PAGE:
Industry Report: Celebration of eid already begins throughout the country. But about 25 million people will not be able to enjoy the eid happiness due to sluggish business, poor turnover and poverty related causes. This was unveiled by a study of the Global Economist Forum, a United Nations think tank organisation.
In place of fighting against poverty, the common people will not celebrate the Eid-ul-Fitr festivity in poverty-prone areas of Rangpur division.
A majority of the population in these countries live in poverty. Their existence is blight on the phenomenal economic growth that their governments are so proud of having achieved over the decades. These people, some argue, suffer not because their governments are not doing enough to help them rise out of poverty, but because they are doing exactly what’s necessary to keep them in that state. Poverty, in that case, is not just something that happens-it is something that’s made to happen. Because if you believe in the Machiavellian prescription for a well-ordered republic, perpetuation of poverty is how you keep that order.
According to the Labour Force Survey (LFS) 2015-16, 86.2 percent of the labour force in Bangladesh is engaged in some type of informal employment, up from 75.2 percent in 2000. It’s a huge number by any estimate. The fact that informality remains pervasive, even after those rosy GDP statistics that are shoved down our throats every now and then, means poverty and inequality are still pervasive too. (See Page-2)
Whoever had predicted that globalisation would reduce poverty and help the developing countries grow with all their jobs, sooner or later, coming within the bracket of the formal sector was just updating the colonial-era formulae of exploitation.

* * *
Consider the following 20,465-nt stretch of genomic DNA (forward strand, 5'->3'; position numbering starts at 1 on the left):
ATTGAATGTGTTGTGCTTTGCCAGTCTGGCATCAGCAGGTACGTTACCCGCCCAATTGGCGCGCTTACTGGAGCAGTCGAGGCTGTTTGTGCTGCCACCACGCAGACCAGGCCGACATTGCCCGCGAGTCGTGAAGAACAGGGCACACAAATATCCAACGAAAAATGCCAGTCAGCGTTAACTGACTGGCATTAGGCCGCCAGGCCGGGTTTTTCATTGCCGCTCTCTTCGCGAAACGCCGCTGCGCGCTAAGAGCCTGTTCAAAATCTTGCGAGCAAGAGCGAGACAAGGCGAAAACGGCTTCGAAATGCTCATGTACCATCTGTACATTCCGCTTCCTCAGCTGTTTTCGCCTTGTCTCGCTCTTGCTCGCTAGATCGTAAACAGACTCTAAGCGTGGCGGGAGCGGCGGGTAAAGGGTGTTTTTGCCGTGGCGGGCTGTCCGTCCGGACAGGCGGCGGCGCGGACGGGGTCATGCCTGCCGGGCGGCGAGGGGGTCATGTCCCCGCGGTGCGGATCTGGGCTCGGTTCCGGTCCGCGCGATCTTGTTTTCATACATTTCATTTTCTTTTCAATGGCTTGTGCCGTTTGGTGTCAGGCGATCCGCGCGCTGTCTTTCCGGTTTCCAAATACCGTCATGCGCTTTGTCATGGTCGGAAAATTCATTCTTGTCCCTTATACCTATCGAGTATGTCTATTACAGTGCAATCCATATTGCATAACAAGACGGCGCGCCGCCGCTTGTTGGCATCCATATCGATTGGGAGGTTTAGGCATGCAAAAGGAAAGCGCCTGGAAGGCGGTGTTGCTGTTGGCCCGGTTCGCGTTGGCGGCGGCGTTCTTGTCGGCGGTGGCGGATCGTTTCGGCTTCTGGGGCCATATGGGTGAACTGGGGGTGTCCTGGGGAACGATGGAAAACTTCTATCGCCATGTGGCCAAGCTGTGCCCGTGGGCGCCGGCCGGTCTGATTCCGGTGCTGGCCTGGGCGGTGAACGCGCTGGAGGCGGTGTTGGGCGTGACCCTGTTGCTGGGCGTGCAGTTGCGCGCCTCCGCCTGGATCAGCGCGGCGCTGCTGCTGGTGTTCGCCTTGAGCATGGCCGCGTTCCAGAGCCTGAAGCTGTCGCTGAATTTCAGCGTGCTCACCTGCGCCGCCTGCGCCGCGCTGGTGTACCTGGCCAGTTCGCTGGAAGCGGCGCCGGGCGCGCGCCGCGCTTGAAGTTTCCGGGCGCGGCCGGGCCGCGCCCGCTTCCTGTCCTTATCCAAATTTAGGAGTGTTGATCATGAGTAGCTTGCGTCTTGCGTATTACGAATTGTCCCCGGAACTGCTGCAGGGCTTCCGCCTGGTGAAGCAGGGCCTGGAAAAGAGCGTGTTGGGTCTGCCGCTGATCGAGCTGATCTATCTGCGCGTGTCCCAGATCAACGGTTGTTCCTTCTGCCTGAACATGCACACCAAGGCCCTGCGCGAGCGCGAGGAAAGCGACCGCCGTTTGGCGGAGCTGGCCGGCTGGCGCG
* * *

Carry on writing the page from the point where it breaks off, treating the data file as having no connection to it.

The poor and marginalised, low-income groups working in the agriculture and non-agriculture sectors, in construction, wholesale and retail trade, accommodation, restaurants, in the garment sector, in the streets cleaning, sweeping or vending, in the breaking yards dismantling ships, or extracting stone from the quarries… they don’t figure in the success manual. They are the pariahs, a shameful chapter in the glorious book of our success. Ela Bhatt, who equates poverty to “violence with tacit consent,” gave a moving description of how these people function in an increasingly urban world.
To understand the true extent of poverty in Bangladesh and the condition of these poor, untaxed people in the informal sector, far removed from the benefits of our growing economy, it’s important to look at things at disaggregated levels instead of trying to see the whole picture. The conditions of these people vary from each other. They come from different backgrounds and face different realities and challenges. Among some challenges faced by them is lack of access to quality education, wide infrastructure gaps, social discrimination, shock-induced vulnerabilities, insecurity, etc. Add to them the fact that often they lack skills necessitated by the rapid technological changes, lack of overall employment and job security, as well as absence of an inclusive growth policy in the country.
Unless we take all these factors into consideration and push for changes in how poverty or “development” is still treated at the highest level of policymaking, the poor will get poorer and the rich will continue to be richer. This is a difficult fight, hence the need for unity among the poor themselves for the social and economic advancement that they desire. The oligarchs of the rich and powerful who influence our growth charts and statistics as well as our policies will always be around trying to control them but they can always push back through their unity and clarity of purpose. They have the number in their favour. As some recent demonstrations have proved, no change is impossible when enough people unite with integrity and fight for their own rights.
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